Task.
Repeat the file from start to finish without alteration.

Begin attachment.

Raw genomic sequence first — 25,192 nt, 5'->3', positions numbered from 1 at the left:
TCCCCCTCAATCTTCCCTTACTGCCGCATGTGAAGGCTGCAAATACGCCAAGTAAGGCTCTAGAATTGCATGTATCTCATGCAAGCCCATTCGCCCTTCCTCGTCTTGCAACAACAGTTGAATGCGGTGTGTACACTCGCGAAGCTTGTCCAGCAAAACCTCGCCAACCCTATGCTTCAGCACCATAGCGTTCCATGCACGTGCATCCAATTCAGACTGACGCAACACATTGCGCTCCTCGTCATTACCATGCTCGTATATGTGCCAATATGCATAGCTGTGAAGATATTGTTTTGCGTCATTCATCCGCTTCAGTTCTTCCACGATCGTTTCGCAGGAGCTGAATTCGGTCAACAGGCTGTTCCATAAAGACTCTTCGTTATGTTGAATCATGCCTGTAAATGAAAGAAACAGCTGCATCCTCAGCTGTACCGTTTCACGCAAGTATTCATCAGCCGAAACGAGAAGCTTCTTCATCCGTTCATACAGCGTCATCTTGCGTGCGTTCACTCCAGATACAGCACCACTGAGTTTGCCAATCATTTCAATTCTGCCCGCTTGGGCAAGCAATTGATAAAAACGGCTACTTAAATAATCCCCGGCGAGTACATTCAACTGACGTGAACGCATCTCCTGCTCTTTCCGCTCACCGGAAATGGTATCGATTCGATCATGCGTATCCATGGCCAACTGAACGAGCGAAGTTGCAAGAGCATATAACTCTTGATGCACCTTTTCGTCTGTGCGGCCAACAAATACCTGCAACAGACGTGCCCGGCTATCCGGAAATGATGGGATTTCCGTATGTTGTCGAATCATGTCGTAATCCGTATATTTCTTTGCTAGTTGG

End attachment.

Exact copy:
Raw genomic sequence first — 25,192 nt, 5'->3', positions numbered from 1 at the left:
TCCCCCTCAATCTTCCCTTACTGCCGCATGTGAAGGCTGCAAATACGCCAAGTAAGGCTCTAGAATTGCATGTATCTCATGCAAGCCCATTCGCCCTTCCTCGTCTTGCAACAACAGTTGAATGCGGTGTGTACACTCGCGAAGCTTGTCCAGCAAAACCTCGCCAACCCTATGCTTCAGCACCATAGCGTTCCATGCACGTGCATCCAATTCAGACTGACGCAACACATTGCGCTCCTCGTCATTACCATGCTCGTATATGTGCCAATATGCATAGCTGTGAAGATATTGTTTTGCGTCATTCATCCGCTTCAGTTCTTCCACGATCGTTTCGCAGGAGCTGAATTCGGTCAACAGGCTGTTCCATAAAGACTCTTCGTTATGTTGAATCATGCCTGTAAATGAAAGAAACAGCTGCATCCTCAGCTGTACCGTTTCACGCAAGTATTCATCAGCCGAAACGAGAAGCTTCTTCATCCGTTCATACAGCGTCATCTTGCGTGCGTTCACTCCAGATACAGCACCACTGAGTTTGCCAATCATTTCAATTCTGCCCGCTTGGGCAAGCAATTGATAAAAACGGCTACTTAAATAATCCCCGGCGAGTACATTCAACTGACGTGAACGCATCTCCTGCTCTTTCCGCTCACCGGAAATGGTATCGATTCGATCATGCGTATCCATGGCCAACTGAACGAGCGAAGTTGCAAGAGCATATAACTCTTGATGCACCTTTTCGTCTGTGCGGCCAACAAATACCTGCAACAGACGTGCCCGGCTATCCGGAAATGATGGGATTTCCGTATGTTGTCGAATCATGTCGTAATCCGTATATTTCTTTGCTAGTTGG